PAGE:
TANZANIAN central bank Governor Benno Ndulu said the economy will expand about 7% this fiscal year and maintain stable growth in the future, as the negative impact of low commodity prices is offset by stronger manufacturing.
The inflation rate probably rose to about 6.8% in December, compared with 6.6% a month before, driven by increases in food prices, which hold a large weighting in the consumer price baskets of Tanzania and other East African nations, Ndulu said in an interview in the commercial capital of Dar es Salaam on Thursday. The country’s statistics bureau is scheduled to release official inflation figures for December on Friday.
“This country and this economy will be quite strong, we will be reasonably stable,” said Ndulu. “Inflation is a challenge in East Africa now across the board, mainly food-driven, but we still will remain” below 10%.
President John Magufuli, who took office in November, has pledged to speed up growth by diversifying the mostly agrarian economy. His pledges include accelerating the development of deposits of natural gas, with an estimated 55 trillion cubic feet of reserves that are the biggest in East Africa after neighboring Mozambique.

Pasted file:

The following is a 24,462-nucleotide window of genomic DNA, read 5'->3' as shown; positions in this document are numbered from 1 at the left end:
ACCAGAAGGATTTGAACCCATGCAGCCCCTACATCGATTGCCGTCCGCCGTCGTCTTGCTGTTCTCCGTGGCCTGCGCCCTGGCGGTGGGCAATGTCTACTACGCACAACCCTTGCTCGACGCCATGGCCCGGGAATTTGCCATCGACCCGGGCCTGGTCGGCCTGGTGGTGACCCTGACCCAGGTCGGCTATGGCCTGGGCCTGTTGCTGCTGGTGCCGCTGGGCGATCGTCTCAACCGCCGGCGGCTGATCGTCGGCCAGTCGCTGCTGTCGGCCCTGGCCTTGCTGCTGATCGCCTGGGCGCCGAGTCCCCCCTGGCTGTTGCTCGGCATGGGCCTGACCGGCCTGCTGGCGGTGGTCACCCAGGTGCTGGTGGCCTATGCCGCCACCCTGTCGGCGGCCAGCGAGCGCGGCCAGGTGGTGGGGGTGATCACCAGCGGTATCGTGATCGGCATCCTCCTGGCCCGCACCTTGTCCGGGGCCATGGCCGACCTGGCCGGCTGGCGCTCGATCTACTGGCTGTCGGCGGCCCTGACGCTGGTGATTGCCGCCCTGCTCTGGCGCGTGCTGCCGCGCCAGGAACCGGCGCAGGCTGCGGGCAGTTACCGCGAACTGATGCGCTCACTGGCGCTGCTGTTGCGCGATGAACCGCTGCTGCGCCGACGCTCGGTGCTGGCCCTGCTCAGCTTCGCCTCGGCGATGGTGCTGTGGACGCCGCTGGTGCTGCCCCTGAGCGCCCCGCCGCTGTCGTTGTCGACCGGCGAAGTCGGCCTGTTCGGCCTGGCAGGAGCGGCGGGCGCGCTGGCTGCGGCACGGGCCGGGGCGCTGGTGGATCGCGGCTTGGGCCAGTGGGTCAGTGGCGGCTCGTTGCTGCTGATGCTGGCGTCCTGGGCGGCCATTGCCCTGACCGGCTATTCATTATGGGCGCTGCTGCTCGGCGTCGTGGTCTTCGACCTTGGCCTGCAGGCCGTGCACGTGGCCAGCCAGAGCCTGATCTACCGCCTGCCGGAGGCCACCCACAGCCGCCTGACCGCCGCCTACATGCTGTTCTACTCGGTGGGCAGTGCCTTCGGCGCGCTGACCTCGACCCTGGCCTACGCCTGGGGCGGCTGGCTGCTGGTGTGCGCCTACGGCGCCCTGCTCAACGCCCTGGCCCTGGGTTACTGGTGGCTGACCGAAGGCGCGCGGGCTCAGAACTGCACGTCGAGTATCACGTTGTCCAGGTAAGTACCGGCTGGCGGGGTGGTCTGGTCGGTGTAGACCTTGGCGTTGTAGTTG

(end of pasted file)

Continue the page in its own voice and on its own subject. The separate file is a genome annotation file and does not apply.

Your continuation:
Mining is a key source of foreign exchange for Tanzania, which is Africa’s fourth-biggest gold producer. Exports of the metal fell 7% to $1.3 billion in the year through October, according to the latest data released by the central bank.
Plans for Tanzania to borrow as much as $800 million from commercial banks have been abandoned because market turmoil made the syndicated-loan market too expensive, the Finance Ministry said last month. “We are still looking and there are sources we are pursuing,” to access financing, Ndulu said, without providing more details.
The current-account deficit has narrowed to about 8% of gross domestic product from as much as 13% to 14%, the governor said.
“It’s partly the fact that our exports have continued to grow,” he said. “Whatever that gold has lost, we have been able to make significant headway by raising exports from manufacturing.” Income from tourism, another top foreign-exchange earner, has surged over the past few years to about $2.1 billion annually from $1.3 billion, he said.
The central bank currently has adequate foreign-exchange reserves and it probably won’t need to deplete them at the same speed as in the past because the slump in oil prices has cut the country’s import bill, he said.
“We are at around $4.1 billion and this is against a significantly reduced import bill because the price of oil has gone down and a number of things that are not crucial in terms of importing, people are not bringing those in,” he said. “So our $4.1 billion now can cater for our imports for a much longer period.”
The Tanzanian shilling was little changed at 2,191 per dollar by 11:38 a.m in Dar es Salaam. It’s the lowest level the currency has traded at since October, according to data compiled by Bloomberg.